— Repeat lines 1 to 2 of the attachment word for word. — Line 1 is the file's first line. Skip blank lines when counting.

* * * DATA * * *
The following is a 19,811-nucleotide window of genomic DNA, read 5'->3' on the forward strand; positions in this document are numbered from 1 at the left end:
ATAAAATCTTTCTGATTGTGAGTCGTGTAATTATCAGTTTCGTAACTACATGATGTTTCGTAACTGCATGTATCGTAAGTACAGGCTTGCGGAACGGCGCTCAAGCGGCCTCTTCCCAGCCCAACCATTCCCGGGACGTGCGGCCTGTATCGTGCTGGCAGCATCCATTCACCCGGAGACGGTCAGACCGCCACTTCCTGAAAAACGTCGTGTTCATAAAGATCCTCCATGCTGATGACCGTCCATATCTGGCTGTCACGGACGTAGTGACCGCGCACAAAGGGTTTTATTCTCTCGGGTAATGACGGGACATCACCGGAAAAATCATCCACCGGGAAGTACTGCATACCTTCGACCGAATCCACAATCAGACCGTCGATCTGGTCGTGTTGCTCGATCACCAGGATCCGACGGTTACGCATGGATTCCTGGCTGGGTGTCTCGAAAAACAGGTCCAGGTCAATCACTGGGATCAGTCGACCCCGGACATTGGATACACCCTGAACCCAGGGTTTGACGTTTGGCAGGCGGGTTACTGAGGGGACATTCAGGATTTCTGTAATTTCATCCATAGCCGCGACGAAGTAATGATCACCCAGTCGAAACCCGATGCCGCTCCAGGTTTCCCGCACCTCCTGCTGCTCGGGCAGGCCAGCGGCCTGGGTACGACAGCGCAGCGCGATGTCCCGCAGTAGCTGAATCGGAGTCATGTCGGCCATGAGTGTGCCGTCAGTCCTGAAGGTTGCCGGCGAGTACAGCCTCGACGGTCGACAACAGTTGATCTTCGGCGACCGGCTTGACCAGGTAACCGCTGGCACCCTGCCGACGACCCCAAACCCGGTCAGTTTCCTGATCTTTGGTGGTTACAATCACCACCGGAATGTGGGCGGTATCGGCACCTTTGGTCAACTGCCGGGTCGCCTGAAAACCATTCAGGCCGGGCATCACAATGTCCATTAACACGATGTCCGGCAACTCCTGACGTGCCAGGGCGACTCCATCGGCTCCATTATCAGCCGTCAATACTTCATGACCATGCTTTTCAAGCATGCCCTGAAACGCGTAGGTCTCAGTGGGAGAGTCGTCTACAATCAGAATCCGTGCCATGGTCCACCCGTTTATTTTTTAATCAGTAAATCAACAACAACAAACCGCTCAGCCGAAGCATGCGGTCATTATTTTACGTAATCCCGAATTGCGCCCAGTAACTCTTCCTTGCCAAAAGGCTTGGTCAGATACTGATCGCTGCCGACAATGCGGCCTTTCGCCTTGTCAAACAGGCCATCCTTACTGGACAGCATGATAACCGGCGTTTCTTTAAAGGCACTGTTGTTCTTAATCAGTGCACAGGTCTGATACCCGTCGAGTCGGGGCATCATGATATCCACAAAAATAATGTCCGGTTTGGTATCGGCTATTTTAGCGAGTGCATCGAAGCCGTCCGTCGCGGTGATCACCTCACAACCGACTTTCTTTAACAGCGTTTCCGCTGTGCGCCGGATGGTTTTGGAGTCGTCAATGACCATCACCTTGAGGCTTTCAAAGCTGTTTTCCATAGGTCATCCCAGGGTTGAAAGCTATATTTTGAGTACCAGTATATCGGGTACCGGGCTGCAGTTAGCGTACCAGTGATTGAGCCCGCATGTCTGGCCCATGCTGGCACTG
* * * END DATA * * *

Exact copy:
The following is a 19,811-nucleotide window of genomic DNA, read 5'->3' on the forward strand; positions in this document are numbered from 1 at the left end:
ATAAAATCTTTCTGATTGTGAGTCGTGTAATTATCAGTTTCGTAACTACATGATGTTTCGTAACTGCATGTATCGTAAGTACAGGCTTGCGGAACGGCGCTCAAGCGGCCTCTTCCCAGCCCAACCATTCCCGGGACGTGCGGCCTGTATCGTGCTGGCAGCATCCATTCACCCGGAGACGGTCAGACCGCCACTTCCTGAAAAACGTCGTGTTCATAAAGATCCTCCATGCTGATGACCGTCCATATCTGGCTGTCACGGACGTAGTGACCGCGCACAAAGGGTTTTATTCTCTCGGGTAATGACGGGACATCACCGGAAAAATCATCCACCGGGAAGTACTGCATACCTTCGACCGAATCCACAATCAGACCGTCGATCTGGTCGTGTTGCTCGATCACCAGGATCCGACGGTTACGCATGGATTCCTGGCTGGGTGTCTCGAAAAACAGGTCCAGGTCAATCACTGGGATCAGTCGACCCCGGACATTGGATACACCCTGAACCCAGGGTTTGACGTTTGGCAGGCGGGTTACTGAGGGGACATTCAGGATTTCTGTAATTTCATCCATAGCCGCGACGAAGTAATGATCACCCAGTCGAAACCCGATGCCGCTCCAGGTTTCCCGCACCTCCTGCTGCTCGGGCAGGCCAGCGGCCTGGGTACGACAGCGCAGCGCGATGTCCCGCAGTAGCTGAATCGGAGTCATGTCGGCCATGAGTGTGCCGTCAGTCCTGAAGGTTGCCGGCGAGTACAGCCTCGACGGTCGACAACAGTTGATCTTCGGCGACCGGCTTGACCAGGTAACCGCTGGCACCCTGCCGACGACCCCAAACCCGGTCAGTTTCCTGATCTTTGGTGGTTACAATCACCACCGGAATGTGGGCGGTATCGGCACCTTTGGTCAACTGCCGGGTCGCCTGAAAACCATTCAGGCCGGGCATCACAATGTCCATTAACACGATGTCCGGCAACTCCTGACGTGCCAGGGCGACTCCATCGGCTCCATTATCAGCCGTCAATACTTCATGACCATGCTTTTCAAGCATGCCCTGAAACGCGTAGGTCTCAGTGGGAGAGTCGTCTACAATCAGAATCCGTGCCATGGTCCACCCGTTTATTTTTTAATCAGTAAATCAACAACAACAAACCGCTCAGCCGAAGCATGCGGTCATTATTTTACGTAATCCCGAATTGCGCCCAGTAACTCTTCCTTGCCAAAAGGCTTGGTCAGATACTGATCGCTGCCGACAATGCGGCCTTTCGCCTTGTCAAACAGGCCATCCTTACTGGACAGCATGATAACCGGCGTTTCTTTAAAGGCACTGTTGTTCTTAATCAGTGCACAGGTCTGATACCCGTCGAGTCGGGGCATCATGATATCCACAAAAATAATGTCCGGTTTGGTATCGGCTATTTTAGCGAGTGCATCGAAGCCGTCCGTCGCGGTGATCACCTCACAACCGACTTTCTTTAACAGCGTTTCCGCTGTGCGCCGGATGGTTTTGGAGTCGTCAATGACCATCACCTTGAGGCTTTCAAAGCTGTTTTCCATAGGTCATCCCAGGGTTGAAAGCTATATTTTGAGTACCAGTATATCGGGTACCGGGCTGCAGTTAGCGTACCAGTGATTGAGCCCGCATGTCTGGCCCATGCTGGCACTG